Blog38-generators,Christ and hill climbs
Its been a wild few days to be sure, my brother Niel got on the plane about 9am out of Nice, France. Which left me time to get back to the Hotel pack and get on the road by about 10.15am. I can only sit around a town for so long and then the “stir crazy thing”sets in. Gott,a move, gotta do something, so might as well ride ( I know it should be a horse and it will be when I get home Sis, promise). Besides, the truth is, I was missin my own cookin. On another note my wife brought me Bible Tracts to hand out, so far I have hit 75 or 80 that I have handed out. The reason for the title to this blog is because of just how wierd this night has turned out to be. I done a little buck naked Preachin…..honest injun I did., but not at all by plan. We climbed for 12 miles, not all climbing mind you, only to arrive at the top and find my blue GPS dot moved and had tricked me into riding the wrong road. Now, I am considering my options for the morning and what they may be. As my Pastor and friend Rob would advise, they would say -Pray about it, and I will.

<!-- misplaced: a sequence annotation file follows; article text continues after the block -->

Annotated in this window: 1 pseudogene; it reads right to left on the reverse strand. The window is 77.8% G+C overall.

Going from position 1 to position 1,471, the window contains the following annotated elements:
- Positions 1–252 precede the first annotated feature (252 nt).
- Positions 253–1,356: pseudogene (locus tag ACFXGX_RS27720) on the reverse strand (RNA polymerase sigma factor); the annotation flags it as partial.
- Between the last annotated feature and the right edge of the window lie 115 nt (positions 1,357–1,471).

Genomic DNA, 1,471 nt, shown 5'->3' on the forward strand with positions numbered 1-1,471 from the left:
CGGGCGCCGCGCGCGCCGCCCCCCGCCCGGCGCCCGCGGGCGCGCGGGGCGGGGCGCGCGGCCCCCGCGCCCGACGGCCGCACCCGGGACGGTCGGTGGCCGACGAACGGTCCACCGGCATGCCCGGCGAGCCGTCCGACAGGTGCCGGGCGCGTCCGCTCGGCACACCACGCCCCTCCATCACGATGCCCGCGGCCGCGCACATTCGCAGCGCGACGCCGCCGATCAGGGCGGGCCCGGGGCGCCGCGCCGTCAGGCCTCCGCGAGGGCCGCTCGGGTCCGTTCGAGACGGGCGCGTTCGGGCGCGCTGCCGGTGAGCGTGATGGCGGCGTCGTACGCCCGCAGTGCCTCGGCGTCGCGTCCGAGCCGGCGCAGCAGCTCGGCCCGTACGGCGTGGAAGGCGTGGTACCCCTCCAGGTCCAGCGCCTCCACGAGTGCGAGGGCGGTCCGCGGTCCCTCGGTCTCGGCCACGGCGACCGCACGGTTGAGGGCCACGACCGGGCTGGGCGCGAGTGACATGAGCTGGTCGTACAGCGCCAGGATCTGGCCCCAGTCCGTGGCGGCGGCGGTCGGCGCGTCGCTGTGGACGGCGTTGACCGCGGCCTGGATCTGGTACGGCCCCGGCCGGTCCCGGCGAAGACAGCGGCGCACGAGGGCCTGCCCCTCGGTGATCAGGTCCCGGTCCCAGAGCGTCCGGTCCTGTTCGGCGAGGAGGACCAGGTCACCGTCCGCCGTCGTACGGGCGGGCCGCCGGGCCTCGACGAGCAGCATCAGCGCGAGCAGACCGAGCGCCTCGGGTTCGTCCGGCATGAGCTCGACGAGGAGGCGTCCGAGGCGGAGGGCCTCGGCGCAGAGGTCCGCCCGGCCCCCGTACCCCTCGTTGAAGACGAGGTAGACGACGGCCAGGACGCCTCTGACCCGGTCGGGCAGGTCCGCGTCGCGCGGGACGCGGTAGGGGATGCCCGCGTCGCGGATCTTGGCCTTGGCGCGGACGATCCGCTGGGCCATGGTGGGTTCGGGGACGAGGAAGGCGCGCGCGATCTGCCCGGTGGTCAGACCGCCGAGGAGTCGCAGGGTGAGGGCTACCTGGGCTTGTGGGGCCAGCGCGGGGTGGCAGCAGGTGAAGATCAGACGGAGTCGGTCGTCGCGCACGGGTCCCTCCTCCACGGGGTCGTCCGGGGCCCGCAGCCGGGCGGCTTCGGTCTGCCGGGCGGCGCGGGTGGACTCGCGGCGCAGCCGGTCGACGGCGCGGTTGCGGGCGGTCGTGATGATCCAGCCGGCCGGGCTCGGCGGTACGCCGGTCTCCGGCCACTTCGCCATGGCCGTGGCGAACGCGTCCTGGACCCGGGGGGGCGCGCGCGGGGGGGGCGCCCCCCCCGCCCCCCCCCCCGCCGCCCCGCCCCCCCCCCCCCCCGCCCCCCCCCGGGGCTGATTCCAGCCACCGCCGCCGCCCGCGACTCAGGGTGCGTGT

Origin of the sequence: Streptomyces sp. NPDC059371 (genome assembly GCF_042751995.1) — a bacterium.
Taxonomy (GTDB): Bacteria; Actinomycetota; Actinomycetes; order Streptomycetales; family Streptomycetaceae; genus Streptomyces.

With my tent setup near the back end of a gravel parking lot about 100 feet off a traffic circle, and my stove setup to heat water for tea, just as the sun was dipping below the horizon and the clouds were on fire in all thier glory. It all seemed to me a good time to step behind my tent and have a quick bath. So with that in mind, I took out my OTHER clothes I wear at night ( almost the same just less sweat in them ). Add a little water here, and a little water there,, after all you are using about a quart of cold water to clean off the high spots from head to toe…..bare butt naked……..never even heard him drive in. Yes, a fellow drove in with a tiny little car which was covered in some sort of flame motif. By the time I seen him, he had already opened his door maybe 20 feet out in front of me. He walked with a purpose did this tall thin fella, I actually thought this was gonn’a get really ugly the way it was coming together. I should have known that being naked is one of the best ice breakers there is and renders most hostile situations to something akin a gong show. Pretty sure I surprised him as badly as he had surprised me. Not sure whose eyes were bigger once he knew my undressed state. But surprise did not halt his advance oe bit……as he came on I had the wisdom to instantly drop the water bottle and grap my camp towel. With a left hand full of camp towel and my equipment, water dripping from my nose, elbows and other places he stops 3 feet from me……a little bewildered as to what to say or what to look at first. So, realizing the awkward place that he found himself in, I began the dialogue……”hey hey, up here buddy, yup talk to me right here…..the towel is just a decoy……..dont worry about it for now. He says, What are you doing like this on private property…… in what was very broken english, enough I got the drift. Sorry I say, I didnt realize that the parking lot was a private affair. Yes yes he exclaimed rather excitedly, “ees is mine”. “Why are doing with a velocipede, what for”. So now with only one hand available, I have to explain that I ride for Christ, to meet people and see the world……try that with one hand tied behind….your someplace. “May I stay just tonight I asked”. To which he replied by making a rather loud motor noise which really confused the whole dialogue……about that time a 30 foot motorhome pulled in and stopped right in front of our debate stage. The driver steps out and walks right over to a tall thin man and another with a “too tiny” camp towel and goosebumps on the cheeks of his but you could hang a baseball cap on…….dang but that breeze was cool. He as it turns out, is surprised as the tall thin fella when it comes to my state of dress………”what does he do” he says not too me, but to the tall thin fella. He also then makes rather eboulliant gestures and noises like a motor or something. As it all turns out, these 2 fellas run a mobile wood fired oven pizza kitchen right out of the old motorhome, and the noise motions were a warning that once they setup thier generator I would not sleep well. Fine, I understand and accept the discomfort……..can I just put some clothes on……..no, I am not embarresed……..I am frozen. They left to go about thier work, and I dressed. Maybe an hour later they came over for an earnest visit about my trip, about Christ, about salvation thru Christ, and about what I do when not cycling. Maybe another hour goes by and they brought me over what has been the best 4 cheeses pizza I have had too date. A situation that began looking as thought it may not be too pleasant infact turned out quite remarkable. Handed out yet 2 more bible tracts in the process and never dropped the camp towel.